Two Years Of COVID-19: MOCO Residents Share Their Stories

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MONTGOMERY COUNTY, MD — On March 11, 2020, the World Health Organization declared that COVID-19 was a pandemic.

Lives changed quickly, from health workers who were treating patients with COVID-19, to people who found themselves isolated in their homes.

Some Montgomery County residents told Patch what their lives have been like for the past two years. A few share the challenge of working in health care or feeling the loneliness from social distancing. Others talk about how they and their families and communities tried to help each other.

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Thank you to all of the respondents who shared. Here is some of what they said.

Anabell, a Germantown resident and EVS lead in a hospital, said the pandemic has been traumatic. Two of her family members died from COVID-19.

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“I work at the hospital and I had to work every single day because a lot of workers quit and we are essential workers,” she said. “I saw patients dying because of the pandemic.”

Chris, a Germantown resident, said his wife works in health care and it was hard for her to see all of the death, especially when those who were sick couldn’t have any family around.

His friends and family helped through the pandemic.

“We were able to talk things out with each other,” he said.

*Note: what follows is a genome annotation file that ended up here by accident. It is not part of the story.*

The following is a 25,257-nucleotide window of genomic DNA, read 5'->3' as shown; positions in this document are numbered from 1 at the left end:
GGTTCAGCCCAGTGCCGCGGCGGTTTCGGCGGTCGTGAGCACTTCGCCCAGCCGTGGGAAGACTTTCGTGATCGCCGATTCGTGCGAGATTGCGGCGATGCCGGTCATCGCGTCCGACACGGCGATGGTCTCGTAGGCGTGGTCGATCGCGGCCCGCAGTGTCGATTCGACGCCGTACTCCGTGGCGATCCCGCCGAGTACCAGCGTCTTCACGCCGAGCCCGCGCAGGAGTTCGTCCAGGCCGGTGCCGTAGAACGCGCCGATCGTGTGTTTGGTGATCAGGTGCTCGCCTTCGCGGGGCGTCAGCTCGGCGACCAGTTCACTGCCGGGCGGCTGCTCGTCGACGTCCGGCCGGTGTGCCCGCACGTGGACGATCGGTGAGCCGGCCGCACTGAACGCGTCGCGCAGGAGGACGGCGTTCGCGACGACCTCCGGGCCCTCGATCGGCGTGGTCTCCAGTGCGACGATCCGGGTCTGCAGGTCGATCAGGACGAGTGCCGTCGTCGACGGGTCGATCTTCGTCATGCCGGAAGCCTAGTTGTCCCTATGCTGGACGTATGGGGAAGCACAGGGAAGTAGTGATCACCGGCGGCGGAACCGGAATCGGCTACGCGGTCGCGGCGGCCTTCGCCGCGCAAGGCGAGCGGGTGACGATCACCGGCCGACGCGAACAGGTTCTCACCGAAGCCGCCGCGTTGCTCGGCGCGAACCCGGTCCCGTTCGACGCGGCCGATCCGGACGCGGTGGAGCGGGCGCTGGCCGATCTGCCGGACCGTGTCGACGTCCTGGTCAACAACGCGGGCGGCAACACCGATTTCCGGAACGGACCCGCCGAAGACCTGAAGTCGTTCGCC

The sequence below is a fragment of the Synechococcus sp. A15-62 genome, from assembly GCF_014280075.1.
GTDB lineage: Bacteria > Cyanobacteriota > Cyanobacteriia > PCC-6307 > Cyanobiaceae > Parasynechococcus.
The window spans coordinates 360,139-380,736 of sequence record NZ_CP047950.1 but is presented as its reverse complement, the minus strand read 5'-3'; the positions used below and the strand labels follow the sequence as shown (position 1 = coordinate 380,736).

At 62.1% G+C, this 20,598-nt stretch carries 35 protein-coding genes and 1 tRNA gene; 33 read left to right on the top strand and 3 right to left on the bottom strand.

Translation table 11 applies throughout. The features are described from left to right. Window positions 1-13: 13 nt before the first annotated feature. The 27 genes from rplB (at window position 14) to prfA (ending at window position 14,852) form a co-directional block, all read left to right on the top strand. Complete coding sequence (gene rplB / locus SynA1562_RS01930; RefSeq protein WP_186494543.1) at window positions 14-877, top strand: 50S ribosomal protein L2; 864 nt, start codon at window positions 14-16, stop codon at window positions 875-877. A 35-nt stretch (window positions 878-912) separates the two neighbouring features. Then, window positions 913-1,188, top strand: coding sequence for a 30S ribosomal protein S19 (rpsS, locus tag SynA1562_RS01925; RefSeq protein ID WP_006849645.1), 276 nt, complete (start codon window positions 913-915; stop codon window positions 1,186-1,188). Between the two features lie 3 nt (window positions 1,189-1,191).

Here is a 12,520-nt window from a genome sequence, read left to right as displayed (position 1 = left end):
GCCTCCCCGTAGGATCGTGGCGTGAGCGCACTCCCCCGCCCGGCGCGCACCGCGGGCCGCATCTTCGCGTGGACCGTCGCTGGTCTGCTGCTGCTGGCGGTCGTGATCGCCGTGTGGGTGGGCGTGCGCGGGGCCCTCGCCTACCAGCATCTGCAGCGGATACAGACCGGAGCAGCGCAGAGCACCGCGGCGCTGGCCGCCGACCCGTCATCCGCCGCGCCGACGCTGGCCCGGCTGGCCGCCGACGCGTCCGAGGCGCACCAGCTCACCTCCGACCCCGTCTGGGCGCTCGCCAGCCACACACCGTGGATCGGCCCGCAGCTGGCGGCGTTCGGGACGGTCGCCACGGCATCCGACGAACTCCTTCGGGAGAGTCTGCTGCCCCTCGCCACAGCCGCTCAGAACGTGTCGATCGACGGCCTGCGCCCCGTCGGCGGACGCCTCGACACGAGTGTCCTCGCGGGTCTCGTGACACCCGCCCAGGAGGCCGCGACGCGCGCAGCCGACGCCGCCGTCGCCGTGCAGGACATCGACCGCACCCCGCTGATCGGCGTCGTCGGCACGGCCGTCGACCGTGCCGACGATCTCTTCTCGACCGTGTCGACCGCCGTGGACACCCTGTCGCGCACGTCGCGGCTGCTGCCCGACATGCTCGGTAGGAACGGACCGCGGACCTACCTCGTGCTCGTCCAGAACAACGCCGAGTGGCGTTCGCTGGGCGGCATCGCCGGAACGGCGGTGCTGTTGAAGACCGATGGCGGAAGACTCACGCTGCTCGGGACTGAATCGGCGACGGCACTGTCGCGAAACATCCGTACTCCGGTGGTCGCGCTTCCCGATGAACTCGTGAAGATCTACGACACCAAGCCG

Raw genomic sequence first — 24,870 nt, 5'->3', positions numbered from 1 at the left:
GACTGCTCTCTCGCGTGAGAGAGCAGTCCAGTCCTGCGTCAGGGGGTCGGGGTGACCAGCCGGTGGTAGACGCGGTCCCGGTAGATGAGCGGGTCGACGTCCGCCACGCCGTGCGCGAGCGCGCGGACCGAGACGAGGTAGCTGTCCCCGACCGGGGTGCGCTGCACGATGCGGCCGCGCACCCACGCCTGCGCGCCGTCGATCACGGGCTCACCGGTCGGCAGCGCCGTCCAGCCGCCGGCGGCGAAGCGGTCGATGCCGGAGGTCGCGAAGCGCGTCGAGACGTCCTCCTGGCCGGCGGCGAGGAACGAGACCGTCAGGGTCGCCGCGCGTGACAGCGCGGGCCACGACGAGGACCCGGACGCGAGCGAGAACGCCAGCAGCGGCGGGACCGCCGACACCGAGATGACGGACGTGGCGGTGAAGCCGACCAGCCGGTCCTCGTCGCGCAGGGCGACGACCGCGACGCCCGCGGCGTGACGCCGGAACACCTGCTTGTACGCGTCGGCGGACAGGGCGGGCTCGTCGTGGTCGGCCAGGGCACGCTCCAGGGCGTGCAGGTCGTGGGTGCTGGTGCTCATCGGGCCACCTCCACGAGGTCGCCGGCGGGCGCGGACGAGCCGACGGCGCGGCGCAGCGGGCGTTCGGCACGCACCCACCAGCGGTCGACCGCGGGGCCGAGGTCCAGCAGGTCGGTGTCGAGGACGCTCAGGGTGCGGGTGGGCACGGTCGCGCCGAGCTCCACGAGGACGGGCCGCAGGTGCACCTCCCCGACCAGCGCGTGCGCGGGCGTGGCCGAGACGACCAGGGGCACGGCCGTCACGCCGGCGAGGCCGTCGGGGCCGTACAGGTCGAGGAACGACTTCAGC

Susan, a retired senior citizen in Bethesda, said she was most affected by the “sudden, extreme and prolonged social isolation.” She tried to stay connected with her family and friends on Zoom, but not all of her friends knew how to use it. She used to volunteer with dementia patients, but at times wasn’t allowed in or decided not to go to protect herself from COVID-19.

“I feel a great sense of loss as a result,” she said. “Dementia rates and other health problems have risen for the elderly as a result of this social isolation.”

Some things that helped were Zoom, family and friends on social media, outdoor dining and takeout. Also:

“Being able to get outside and walk at public parks in Montgomery County,” said Susan. “Thank you for being open! Thank you so much to all who work at groceries and medical facilities for helping me to still get food and health care safely.”

Alan Kaplin, is a retired physician living at Ingleside at King Farm in Rockville, a retirement community. They used to have communal dining for the residents, before the pandemic. That stopped, and they had meals delivered to their apartment shelves. All in-person activities stopped, too.

The residents there did find some ways to stay connected to each other, and watch out for their neighbors.

“We were able to establish help groups so, for example, if persons were having troubles with TV, computers or cell phones, they could call a central phone number and others arranged help,” he said. “Others made it a point to call singles so they would not feel so isolated. In some ways the Pandemic brought our community closer together.”

He also started using Zoom regularly. Two of his grandchildren tutored his other grandchild in math when she was struggling.

“Personally our family established Friday night get together,” Kaplin said. “This actually brought our family closer together.”